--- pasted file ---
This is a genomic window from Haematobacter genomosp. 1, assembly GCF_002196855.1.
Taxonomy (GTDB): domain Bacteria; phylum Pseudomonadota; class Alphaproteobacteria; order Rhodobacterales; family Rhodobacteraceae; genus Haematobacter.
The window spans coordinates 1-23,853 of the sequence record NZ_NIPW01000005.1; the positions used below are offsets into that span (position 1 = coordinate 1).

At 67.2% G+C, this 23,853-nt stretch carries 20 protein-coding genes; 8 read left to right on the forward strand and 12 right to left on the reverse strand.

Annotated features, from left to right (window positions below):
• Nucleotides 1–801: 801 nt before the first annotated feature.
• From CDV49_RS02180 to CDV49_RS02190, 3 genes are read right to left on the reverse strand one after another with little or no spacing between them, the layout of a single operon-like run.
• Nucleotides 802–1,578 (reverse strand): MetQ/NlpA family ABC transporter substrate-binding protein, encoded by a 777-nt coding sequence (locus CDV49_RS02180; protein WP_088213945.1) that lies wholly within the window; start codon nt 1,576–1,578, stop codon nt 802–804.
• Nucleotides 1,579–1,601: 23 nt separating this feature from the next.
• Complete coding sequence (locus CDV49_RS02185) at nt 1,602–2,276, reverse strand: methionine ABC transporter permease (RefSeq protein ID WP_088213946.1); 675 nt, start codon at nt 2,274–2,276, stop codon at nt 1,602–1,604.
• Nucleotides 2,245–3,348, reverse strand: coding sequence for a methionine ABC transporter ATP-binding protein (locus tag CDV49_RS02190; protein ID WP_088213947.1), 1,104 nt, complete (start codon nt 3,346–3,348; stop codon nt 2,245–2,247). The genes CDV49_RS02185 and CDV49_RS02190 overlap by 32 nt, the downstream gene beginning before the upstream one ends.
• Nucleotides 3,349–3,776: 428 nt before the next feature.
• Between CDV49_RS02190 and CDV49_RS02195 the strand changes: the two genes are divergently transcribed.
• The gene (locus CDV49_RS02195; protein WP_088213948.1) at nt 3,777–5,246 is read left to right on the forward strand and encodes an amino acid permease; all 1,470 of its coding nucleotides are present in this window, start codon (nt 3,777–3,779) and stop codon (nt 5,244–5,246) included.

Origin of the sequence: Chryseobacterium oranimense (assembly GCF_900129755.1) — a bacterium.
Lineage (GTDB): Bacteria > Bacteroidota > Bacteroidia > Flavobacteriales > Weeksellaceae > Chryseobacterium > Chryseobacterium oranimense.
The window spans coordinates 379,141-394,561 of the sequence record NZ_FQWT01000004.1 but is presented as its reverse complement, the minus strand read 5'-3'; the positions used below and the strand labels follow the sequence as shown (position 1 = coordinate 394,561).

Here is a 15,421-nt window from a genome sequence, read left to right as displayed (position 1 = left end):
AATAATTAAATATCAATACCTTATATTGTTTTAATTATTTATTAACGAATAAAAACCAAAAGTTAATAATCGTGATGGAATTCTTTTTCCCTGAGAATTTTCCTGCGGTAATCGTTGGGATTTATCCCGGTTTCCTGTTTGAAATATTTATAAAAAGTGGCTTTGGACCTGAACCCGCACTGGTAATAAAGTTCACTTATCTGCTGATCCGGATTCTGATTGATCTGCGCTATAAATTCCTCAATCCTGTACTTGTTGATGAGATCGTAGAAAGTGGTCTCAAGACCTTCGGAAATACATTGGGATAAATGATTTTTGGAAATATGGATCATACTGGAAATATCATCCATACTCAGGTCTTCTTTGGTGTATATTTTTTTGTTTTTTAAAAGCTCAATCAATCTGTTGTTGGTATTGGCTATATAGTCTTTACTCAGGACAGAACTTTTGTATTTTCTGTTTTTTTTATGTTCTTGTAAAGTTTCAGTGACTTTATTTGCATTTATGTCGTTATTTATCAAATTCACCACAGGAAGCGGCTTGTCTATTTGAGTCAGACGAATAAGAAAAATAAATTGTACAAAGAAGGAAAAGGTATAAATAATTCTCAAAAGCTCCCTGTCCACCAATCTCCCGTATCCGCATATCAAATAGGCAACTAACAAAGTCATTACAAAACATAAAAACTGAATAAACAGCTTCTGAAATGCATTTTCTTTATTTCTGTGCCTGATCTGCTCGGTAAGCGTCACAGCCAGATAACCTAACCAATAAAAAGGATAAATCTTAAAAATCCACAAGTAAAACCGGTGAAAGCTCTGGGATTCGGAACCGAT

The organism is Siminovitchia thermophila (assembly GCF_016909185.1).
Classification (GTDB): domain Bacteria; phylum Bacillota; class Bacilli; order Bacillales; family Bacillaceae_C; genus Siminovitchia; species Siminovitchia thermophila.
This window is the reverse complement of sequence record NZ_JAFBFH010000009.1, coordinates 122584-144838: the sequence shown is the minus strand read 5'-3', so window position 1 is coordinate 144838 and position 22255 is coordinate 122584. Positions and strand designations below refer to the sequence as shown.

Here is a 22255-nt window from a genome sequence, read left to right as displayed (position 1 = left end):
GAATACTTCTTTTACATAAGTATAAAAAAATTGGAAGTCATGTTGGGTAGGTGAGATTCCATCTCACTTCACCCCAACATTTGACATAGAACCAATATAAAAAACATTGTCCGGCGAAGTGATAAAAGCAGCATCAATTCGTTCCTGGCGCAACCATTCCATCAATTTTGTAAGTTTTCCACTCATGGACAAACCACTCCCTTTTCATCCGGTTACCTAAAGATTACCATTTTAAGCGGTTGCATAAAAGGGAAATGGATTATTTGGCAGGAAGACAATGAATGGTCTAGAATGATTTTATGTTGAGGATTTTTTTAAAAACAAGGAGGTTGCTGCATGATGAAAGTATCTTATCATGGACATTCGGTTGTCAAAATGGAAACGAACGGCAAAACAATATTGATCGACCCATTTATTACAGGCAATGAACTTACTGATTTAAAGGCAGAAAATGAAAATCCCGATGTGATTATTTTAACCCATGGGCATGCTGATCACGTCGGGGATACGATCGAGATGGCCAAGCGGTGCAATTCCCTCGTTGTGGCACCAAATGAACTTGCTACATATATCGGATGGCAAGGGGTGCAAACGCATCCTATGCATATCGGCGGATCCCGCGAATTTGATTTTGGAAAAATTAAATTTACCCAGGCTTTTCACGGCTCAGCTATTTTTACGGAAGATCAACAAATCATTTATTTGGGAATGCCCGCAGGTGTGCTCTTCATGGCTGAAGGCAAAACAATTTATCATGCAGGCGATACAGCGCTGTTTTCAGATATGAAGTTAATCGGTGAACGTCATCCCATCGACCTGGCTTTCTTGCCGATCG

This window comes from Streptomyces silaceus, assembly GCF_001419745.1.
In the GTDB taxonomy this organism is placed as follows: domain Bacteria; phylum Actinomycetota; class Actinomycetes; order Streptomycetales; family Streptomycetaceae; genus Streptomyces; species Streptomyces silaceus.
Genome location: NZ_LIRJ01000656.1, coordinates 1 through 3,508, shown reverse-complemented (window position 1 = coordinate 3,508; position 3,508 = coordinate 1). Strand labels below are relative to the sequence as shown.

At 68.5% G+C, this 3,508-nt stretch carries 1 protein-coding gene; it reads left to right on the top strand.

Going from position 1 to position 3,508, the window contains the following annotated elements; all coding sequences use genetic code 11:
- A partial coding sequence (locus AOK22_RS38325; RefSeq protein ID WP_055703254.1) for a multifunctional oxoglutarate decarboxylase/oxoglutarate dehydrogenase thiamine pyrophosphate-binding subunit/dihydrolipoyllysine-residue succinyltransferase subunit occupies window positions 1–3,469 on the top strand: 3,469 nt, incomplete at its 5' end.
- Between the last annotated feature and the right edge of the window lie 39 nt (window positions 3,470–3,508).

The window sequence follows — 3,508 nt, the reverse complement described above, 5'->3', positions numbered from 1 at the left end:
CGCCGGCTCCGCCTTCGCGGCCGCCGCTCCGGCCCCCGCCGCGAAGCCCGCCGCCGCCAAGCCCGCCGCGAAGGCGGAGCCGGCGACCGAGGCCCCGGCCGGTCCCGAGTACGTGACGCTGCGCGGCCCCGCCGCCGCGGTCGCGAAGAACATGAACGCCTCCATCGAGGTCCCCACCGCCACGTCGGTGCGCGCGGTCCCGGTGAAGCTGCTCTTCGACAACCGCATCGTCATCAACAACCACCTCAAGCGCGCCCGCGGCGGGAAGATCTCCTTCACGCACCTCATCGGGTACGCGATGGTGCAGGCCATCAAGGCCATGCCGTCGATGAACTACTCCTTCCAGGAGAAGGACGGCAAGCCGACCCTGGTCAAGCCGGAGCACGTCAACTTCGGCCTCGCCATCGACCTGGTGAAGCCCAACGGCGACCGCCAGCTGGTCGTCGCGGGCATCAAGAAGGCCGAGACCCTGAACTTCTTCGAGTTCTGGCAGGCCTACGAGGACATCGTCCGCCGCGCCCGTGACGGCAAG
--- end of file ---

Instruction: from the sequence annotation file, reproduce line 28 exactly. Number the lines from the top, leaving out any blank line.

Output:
At 68.5% G+C, this 3,508-nt stretch carries 1 protein-coding gene; it reads left to right on the top strand.